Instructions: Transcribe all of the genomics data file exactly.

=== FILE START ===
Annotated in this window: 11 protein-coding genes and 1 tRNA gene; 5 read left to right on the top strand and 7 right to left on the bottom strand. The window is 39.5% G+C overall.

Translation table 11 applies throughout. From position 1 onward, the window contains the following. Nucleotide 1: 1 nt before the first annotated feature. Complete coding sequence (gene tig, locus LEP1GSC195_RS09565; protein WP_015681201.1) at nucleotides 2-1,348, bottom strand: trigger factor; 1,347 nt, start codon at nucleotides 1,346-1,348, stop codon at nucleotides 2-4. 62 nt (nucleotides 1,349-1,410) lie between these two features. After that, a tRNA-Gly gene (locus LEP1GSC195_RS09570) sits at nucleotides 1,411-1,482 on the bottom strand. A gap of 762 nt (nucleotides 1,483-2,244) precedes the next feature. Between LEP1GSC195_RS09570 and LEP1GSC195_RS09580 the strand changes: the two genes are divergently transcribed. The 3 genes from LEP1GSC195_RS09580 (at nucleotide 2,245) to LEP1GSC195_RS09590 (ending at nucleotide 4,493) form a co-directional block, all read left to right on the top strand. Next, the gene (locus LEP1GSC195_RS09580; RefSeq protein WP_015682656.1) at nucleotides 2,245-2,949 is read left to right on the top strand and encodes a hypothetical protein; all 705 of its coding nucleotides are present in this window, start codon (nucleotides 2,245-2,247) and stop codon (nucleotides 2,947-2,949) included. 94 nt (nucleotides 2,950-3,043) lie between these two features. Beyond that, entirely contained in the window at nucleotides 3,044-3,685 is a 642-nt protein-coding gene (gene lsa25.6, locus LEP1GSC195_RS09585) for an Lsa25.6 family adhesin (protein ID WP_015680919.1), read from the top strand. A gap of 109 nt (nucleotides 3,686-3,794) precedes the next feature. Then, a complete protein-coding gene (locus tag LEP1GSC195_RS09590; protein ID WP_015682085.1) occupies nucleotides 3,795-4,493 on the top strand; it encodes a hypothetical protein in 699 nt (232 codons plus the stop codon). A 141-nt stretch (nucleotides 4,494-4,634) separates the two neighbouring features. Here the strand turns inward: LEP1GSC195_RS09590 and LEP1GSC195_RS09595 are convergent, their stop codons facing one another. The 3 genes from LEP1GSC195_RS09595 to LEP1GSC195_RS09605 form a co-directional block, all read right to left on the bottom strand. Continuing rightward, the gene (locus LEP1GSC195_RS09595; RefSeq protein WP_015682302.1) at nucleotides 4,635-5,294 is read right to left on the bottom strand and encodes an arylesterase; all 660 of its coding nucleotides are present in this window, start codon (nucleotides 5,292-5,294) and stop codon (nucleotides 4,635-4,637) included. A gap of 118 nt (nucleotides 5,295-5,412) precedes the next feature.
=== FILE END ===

Annotated in this window: 11 protein-coding genes and 1 tRNA gene; 5 read left to right on the top strand and 7 right to left on the bottom strand. The window is 39.5% G+C overall.

Translation table 11 applies throughout. From position 1 onward, the window contains the following. Nucleotide 1: 1 nt before the first annotated feature. Complete coding sequence (gene tig, locus LEP1GSC195_RS09565; protein WP_015681201.1) at nucleotides 2-1,348, bottom strand: trigger factor; 1,347 nt, start codon at nucleotides 1,346-1,348, stop codon at nucleotides 2-4. 62 nt (nucleotides 1,349-1,410) lie between these two features. After that, a tRNA-Gly gene (locus LEP1GSC195_RS09570) sits at nucleotides 1,411-1,482 on the bottom strand. A gap of 762 nt (nucleotides 1,483-2,244) precedes the next feature. Between LEP1GSC195_RS09570 and LEP1GSC195_RS09580 the strand changes: the two genes are divergently transcribed. The 3 genes from LEP1GSC195_RS09580 (at nucleotide 2,245) to LEP1GSC195_RS09590 (ending at nucleotide 4,493) form a co-directional block, all read left to right on the top strand. Next, the gene (locus LEP1GSC195_RS09580; RefSeq protein WP_015682656.1) at nucleotides 2,245-2,949 is read left to right on the top strand and encodes a hypothetical protein; all 705 of its coding nucleotides are present in this window, start codon (nucleotides 2,245-2,247) and stop codon (nucleotides 2,947-2,949) included. 94 nt (nucleotides 2,950-3,043) lie between these two features. Beyond that, entirely contained in the window at nucleotides 3,044-3,685 is a 642-nt protein-coding gene (gene lsa25.6, locus LEP1GSC195_RS09585) for an Lsa25.6 family adhesin (protein ID WP_015680919.1), read from the top strand. A gap of 109 nt (nucleotides 3,686-3,794) precedes the next feature. Then, a complete protein-coding gene (locus tag LEP1GSC195_RS09590; protein ID WP_015682085.1) occupies nucleotides 3,795-4,493 on the top strand; it encodes a hypothetical protein in 699 nt (232 codons plus the stop codon). A 141-nt stretch (nucleotides 4,494-4,634) separates the two neighbouring features. Here the strand turns inward: LEP1GSC195_RS09590 and LEP1GSC195_RS09595 are convergent, their stop codons facing one another. The 3 genes from LEP1GSC195_RS09595 to LEP1GSC195_RS09605 form a co-directional block, all read right to left on the bottom strand. Continuing rightward, the gene (locus LEP1GSC195_RS09595; RefSeq protein WP_015682302.1) at nucleotides 4,635-5,294 is read right to left on the bottom strand and encodes an arylesterase; all 660 of its coding nucleotides are present in this window, start codon (nucleotides 5,292-5,294) and stop codon (nucleotides 4,635-4,637) included. A gap of 118 nt (nucleotides 5,295-5,412) precedes the next feature.